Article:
The Coalition’s tougher rules on who can claim incapacity allowances will be felt most strongly in Labour’s heartlands of the north of England, Scotland and Wales, according to the study, which criticised the plan.
The report from Sheffield Hallam University, in the Deputy Prime Minister Nick Clegg’s constituency, warned that that “vast numbers” of people will be impoverished and left in distress as a result of the reforms.
Over the next three years, major changes are being introduced to incapacity benefit, including a tougher medical test for claimants, the re-testing of existing recipients of payments, and a limit on the length of time individuals are entitled to non-means tested benefits.
Disabled groups and charities have claimed the new tests are stigmatising the disabled and mentally-ill as “scroungers” in order to save money from the welfare bill.
Ministers insist that the reforms are not an attempt to stop “scroungers” but will help more people currently deemed unable to work find jobs.
The Sheffield Hallam report, which analysed pilot schemes and the Department for Work and Pensions’s own calculations, found that the impact of the reforms has so far “barely been felt”.
The current total of 2.6 million people on incapacity benefit will fall by about one million by 2014, under the reforms, although this is not a sign of “widespread fraud” in the existing system, according to the study.
Professor Steve Fothergill, co-author of the report, said: “The large numbers that will be pushed off incapacity benefits over the next two to three years are entirely the result of changes in benefit rules.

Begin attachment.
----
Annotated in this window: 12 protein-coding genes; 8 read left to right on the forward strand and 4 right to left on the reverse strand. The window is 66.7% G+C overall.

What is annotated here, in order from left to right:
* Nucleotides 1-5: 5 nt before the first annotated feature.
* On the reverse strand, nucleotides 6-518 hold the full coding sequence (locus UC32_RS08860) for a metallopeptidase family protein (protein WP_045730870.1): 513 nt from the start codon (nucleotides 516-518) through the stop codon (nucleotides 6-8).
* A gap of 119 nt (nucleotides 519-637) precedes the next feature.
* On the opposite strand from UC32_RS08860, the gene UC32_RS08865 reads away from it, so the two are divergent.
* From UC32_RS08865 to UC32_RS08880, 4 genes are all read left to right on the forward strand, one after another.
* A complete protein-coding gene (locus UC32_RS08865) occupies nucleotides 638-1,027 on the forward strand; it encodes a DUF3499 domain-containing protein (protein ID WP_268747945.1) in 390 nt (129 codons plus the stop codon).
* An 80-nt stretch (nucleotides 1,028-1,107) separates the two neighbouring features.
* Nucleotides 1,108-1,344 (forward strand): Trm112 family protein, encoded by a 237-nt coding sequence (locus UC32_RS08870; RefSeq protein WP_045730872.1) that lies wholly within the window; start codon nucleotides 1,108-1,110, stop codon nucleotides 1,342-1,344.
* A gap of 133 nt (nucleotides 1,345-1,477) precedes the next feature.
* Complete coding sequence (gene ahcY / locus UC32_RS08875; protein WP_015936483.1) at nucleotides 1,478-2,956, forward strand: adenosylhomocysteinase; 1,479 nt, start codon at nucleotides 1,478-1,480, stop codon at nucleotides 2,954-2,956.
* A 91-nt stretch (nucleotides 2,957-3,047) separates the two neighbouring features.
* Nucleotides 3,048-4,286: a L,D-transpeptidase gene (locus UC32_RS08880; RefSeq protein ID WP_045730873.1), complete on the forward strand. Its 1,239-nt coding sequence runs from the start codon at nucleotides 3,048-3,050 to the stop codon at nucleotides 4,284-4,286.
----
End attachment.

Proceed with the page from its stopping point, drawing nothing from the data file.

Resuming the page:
“The reduction does not mean that there is currently widespread fraud, or that the health problems and disabilities are anything less than real.”
He said the Coalition was presiding over reforms that will impact “principally on individuals and communities outside its own political heartlands”.
Merthyr Tydfil in Wales, Easington in County Durham, Liverpool and Glasgow are expected to be hit 10 times harder than for example Kingston upon Thames in London or Wokingham in Berkshire, the study found.
Prof Fothergill said the “most far-reaching changes to the benefits system for at least a generation” would “impoverish vast numbers of households and cause untold distress in countless more”.
“The incapacity benefit numbers need to be brought down, but this is not the way,” he said.
Chris Grayling, the employment minister, said the current system had seen “millions” of people “written off for years” and given no help to find jobs.
“That’s why we are retesting people to see if they have the capacity to work,” he said. “Our changes will make sure those in genuine need get more support and those who could and should be working are given the opportunity to do so.
“For those that need additional help our new work programme is up and running and will tailor support to people’s needs so that they can overcome whatever barriers they face.”